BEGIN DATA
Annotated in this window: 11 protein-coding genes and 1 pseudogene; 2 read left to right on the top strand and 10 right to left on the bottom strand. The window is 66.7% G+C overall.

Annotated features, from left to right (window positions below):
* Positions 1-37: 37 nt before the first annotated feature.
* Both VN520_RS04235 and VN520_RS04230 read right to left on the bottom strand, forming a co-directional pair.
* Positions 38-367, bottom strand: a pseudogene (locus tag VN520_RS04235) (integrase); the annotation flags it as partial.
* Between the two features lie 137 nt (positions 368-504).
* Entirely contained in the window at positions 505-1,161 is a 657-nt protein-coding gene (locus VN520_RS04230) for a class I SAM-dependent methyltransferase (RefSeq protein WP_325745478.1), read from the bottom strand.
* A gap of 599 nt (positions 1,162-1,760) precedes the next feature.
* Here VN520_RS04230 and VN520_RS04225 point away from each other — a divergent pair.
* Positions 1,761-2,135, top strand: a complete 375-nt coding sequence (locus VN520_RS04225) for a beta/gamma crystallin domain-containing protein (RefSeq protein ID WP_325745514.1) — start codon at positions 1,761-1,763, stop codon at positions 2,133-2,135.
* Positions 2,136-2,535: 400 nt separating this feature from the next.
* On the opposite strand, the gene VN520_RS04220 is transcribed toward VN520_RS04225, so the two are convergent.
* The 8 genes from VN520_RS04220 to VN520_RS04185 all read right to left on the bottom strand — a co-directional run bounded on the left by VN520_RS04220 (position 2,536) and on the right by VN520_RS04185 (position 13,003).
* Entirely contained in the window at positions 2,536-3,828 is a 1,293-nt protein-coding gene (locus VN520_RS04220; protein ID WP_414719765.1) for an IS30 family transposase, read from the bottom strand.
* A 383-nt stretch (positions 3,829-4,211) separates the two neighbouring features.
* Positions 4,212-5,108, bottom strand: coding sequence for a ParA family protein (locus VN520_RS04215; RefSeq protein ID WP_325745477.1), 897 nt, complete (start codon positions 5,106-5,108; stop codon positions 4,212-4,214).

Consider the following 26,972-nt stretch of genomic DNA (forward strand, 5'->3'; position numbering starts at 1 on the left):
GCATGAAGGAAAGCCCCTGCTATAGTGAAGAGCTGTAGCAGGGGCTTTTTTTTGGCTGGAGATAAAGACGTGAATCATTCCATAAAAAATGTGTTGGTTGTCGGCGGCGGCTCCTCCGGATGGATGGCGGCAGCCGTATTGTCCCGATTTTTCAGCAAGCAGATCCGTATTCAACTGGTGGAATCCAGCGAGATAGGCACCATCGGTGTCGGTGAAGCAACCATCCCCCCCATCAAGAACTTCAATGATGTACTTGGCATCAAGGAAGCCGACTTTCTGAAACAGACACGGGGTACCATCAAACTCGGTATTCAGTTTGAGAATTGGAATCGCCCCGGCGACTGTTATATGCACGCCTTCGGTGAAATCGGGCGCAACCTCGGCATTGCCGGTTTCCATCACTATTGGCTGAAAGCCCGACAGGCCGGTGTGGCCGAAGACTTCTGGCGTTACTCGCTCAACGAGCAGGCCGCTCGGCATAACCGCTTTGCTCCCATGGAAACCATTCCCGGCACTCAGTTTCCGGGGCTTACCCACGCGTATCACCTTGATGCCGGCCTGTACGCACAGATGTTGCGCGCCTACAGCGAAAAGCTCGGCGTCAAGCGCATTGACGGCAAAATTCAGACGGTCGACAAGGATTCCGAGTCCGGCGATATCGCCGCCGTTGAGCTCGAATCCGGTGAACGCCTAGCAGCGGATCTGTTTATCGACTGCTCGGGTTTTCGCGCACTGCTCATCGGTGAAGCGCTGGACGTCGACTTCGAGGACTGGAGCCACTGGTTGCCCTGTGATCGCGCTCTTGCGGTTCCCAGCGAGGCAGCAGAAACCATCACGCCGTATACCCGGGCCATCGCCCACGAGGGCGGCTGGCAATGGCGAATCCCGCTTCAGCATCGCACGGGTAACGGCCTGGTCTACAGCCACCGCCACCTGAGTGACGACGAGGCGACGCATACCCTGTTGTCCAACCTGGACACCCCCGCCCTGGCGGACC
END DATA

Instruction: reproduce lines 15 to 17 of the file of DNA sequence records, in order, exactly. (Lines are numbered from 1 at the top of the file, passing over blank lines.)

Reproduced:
* A 383-nt stretch (positions 3,829-4,211) separates the two neighbouring features.
* Positions 4,212-5,108, bottom strand: coding sequence for a ParA family protein (locus VN520_RS04215; RefSeq protein ID WP_325745477.1), 897 nt, complete (start codon positions 5,106-5,108; stop codon positions 4,212-4,214).

Consider the following 26,972-nt stretch of genomic DNA (forward strand, 5'->3'; position numbering starts at 1 on the left):